I have had a particular interest in the interrelationships between mood, inflammation and CHD.  While depression and inflammation could conceivably have been transposed in the model, based grossly on the presented correlations between variables at either time point, depression and the three markers of inflammation did not show a particular directionality.  They were also not significantly associated to each other in the structural equation model.  In addition to evidence for bidirectional relationships, there is some evidence, particularly from samples with bipolar disorder that the associations between mood disorders and inflammation may have at least some dependence on mood state (2, 3).  Personally, I would be eager to see submissions to the Journal of Psychosomatic Research that delve into remaining mood-inflammation questions and tease out temporal relations, inform exposure windows for future study, and weigh in on state dependence.

Robert Carney and Kenneth Freedland of Washington University in St. Louis presented a thoughtful editorial in response to the article (4).  In addition to noting the potential bidirectional relationship between inflammation and depression, they commented on the lack of prior evidence of inflammation mediating the effects of depression on CHD, which is consistent with the results of Piantella et al.  They also commented on how depression was measured using the General Health Questionnaire, which does not include measures of somatic symptoms of depression.  These somatic symptoms have been more consistently associated with CHD outcomes than cognitive symptoms of depression.  This too could bias toward the null hypothesis and lead to an underestimate of the true associations.  Their editorial goes on to discuss the relevance of depressive symptom profiles, mechanisms besides inflammation that might mediate the effects of depression on CHD, and ideas for future study.  Both articles are worth reading and if this Editor’s Choice essay has piqued your interest, I encourage you to explore them in more detail.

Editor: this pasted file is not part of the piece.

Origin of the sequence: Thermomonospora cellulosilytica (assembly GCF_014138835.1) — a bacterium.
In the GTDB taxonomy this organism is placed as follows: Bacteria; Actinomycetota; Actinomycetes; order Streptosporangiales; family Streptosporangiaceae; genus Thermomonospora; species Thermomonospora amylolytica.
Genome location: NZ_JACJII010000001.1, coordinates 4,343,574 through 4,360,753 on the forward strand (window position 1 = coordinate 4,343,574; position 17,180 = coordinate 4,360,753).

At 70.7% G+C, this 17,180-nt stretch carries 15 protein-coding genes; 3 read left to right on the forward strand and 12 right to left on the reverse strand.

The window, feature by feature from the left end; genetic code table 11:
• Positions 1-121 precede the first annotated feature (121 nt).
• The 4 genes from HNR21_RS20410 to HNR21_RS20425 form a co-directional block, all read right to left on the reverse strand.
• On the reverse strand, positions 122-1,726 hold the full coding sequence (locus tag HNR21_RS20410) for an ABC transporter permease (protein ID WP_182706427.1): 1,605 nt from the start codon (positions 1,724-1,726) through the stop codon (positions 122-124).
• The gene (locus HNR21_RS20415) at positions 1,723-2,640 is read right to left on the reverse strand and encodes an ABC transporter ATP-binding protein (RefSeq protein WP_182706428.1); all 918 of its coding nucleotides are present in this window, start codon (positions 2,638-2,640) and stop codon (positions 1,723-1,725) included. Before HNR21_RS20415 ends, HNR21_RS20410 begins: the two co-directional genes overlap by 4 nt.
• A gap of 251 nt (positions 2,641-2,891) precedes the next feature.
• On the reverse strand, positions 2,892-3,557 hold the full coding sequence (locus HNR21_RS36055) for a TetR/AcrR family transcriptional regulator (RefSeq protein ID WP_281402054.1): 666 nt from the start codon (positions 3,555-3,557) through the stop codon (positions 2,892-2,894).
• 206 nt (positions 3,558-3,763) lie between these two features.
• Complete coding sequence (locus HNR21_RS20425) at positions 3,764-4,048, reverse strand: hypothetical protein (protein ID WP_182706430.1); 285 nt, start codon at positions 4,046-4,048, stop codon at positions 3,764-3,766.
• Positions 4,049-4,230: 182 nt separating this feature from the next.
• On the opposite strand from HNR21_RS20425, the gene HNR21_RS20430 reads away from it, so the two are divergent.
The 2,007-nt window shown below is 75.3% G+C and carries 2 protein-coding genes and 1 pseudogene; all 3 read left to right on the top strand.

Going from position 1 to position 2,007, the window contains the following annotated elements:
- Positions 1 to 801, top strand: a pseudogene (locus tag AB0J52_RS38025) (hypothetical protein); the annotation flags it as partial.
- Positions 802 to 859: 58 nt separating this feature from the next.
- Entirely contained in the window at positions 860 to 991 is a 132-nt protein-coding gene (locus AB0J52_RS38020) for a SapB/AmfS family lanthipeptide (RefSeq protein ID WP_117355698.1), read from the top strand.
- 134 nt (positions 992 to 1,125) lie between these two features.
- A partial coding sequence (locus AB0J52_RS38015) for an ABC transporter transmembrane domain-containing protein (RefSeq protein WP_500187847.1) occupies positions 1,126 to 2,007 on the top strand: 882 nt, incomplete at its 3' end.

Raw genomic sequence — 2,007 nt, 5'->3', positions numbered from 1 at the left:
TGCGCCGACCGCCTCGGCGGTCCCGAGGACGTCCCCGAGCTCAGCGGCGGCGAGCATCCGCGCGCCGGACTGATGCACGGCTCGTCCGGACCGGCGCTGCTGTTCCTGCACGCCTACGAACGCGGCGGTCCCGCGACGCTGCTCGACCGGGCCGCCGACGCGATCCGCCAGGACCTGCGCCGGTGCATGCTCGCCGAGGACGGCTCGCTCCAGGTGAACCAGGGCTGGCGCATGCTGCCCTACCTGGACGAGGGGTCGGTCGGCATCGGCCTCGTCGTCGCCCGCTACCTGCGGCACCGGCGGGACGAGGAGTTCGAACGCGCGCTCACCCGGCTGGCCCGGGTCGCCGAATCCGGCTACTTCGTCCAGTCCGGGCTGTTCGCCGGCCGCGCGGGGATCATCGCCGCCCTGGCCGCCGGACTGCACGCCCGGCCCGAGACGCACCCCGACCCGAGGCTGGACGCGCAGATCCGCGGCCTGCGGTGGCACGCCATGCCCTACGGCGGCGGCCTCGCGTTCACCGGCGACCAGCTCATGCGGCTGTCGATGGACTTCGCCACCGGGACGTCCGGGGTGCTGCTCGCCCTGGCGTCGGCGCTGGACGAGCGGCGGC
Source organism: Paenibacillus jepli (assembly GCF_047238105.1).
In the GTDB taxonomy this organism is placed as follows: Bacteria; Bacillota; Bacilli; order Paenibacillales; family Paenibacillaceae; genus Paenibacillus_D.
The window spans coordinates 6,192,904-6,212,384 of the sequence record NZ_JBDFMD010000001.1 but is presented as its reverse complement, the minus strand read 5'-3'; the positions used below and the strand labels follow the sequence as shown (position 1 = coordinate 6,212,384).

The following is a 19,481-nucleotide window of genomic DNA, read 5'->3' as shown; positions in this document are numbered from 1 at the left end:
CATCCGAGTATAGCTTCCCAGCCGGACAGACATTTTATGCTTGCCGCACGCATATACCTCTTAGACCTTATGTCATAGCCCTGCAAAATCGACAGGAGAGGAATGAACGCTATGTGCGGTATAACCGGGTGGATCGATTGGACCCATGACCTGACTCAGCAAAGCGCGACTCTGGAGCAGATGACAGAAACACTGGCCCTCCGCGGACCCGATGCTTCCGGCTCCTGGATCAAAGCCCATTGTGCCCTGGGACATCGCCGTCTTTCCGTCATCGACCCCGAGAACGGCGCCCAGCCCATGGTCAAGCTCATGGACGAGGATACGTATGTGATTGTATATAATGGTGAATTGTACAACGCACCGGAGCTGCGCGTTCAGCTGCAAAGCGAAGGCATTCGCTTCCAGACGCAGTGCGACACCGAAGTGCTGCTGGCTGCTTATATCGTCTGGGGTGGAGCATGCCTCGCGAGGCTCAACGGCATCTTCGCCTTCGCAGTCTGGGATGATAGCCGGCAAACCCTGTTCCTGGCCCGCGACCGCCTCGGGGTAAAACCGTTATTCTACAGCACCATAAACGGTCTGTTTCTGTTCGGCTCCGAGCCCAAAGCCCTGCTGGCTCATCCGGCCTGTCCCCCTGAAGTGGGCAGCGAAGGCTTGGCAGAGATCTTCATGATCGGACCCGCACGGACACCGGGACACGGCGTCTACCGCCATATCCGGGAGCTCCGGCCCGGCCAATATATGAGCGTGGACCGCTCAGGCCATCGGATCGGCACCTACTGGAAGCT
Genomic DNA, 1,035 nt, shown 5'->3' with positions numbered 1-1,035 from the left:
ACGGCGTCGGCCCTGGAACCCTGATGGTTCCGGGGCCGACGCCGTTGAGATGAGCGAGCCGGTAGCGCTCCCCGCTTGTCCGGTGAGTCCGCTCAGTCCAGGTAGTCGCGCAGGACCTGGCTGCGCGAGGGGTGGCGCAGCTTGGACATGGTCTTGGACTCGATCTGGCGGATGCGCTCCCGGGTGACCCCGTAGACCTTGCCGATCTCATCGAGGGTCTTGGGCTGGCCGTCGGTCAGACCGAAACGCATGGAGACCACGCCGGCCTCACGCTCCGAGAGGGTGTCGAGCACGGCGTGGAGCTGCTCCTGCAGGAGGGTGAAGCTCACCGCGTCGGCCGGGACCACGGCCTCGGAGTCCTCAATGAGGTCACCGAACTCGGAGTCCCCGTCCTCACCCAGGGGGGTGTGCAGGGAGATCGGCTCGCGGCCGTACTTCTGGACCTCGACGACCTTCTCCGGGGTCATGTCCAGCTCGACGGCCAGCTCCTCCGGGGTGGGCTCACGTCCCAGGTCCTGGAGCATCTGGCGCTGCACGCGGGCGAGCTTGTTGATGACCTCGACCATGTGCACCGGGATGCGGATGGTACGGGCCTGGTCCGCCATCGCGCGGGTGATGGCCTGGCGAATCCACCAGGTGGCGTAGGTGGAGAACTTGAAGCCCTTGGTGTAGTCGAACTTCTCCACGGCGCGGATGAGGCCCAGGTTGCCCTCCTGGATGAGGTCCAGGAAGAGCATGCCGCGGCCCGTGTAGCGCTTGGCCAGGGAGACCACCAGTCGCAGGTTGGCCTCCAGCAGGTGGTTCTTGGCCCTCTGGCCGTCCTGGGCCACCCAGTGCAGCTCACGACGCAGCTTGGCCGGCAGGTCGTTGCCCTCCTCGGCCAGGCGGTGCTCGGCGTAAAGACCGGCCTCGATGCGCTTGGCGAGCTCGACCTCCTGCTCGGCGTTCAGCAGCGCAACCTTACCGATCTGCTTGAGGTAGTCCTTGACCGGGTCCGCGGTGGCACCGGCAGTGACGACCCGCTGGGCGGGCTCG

1. Piantella S, Dragano N, Marques M, McDonald SJ, Wright BJ. Prospective increases in depression symptoms and markers of inflammation increase coronary heart disease risk – The Whitehall II cohort study. J Psychosom Res. 2021;151:110657.
  2. Fiedorowicz JG. Depression and cardiovascular disease: an update on how course of illness may influence risk. Curr Psychiatry Rep. 2014;16(10):492.
  3. Fiedorowicz JG, Prossin AR, Johnson CP, Christensen GE, Magnotta VA, Wemmie JA. Peripheral inflammation during abnormal mood states in bipolar I disorder. J Affect Disord. 2015;187:172-8.
  4. Carney RM, Freedland KE. Does inflammation mediate the effects of depression on heart disease? That may depend on the symptoms. J Psychosom Res. 2021;152:110683.

See this link fyi;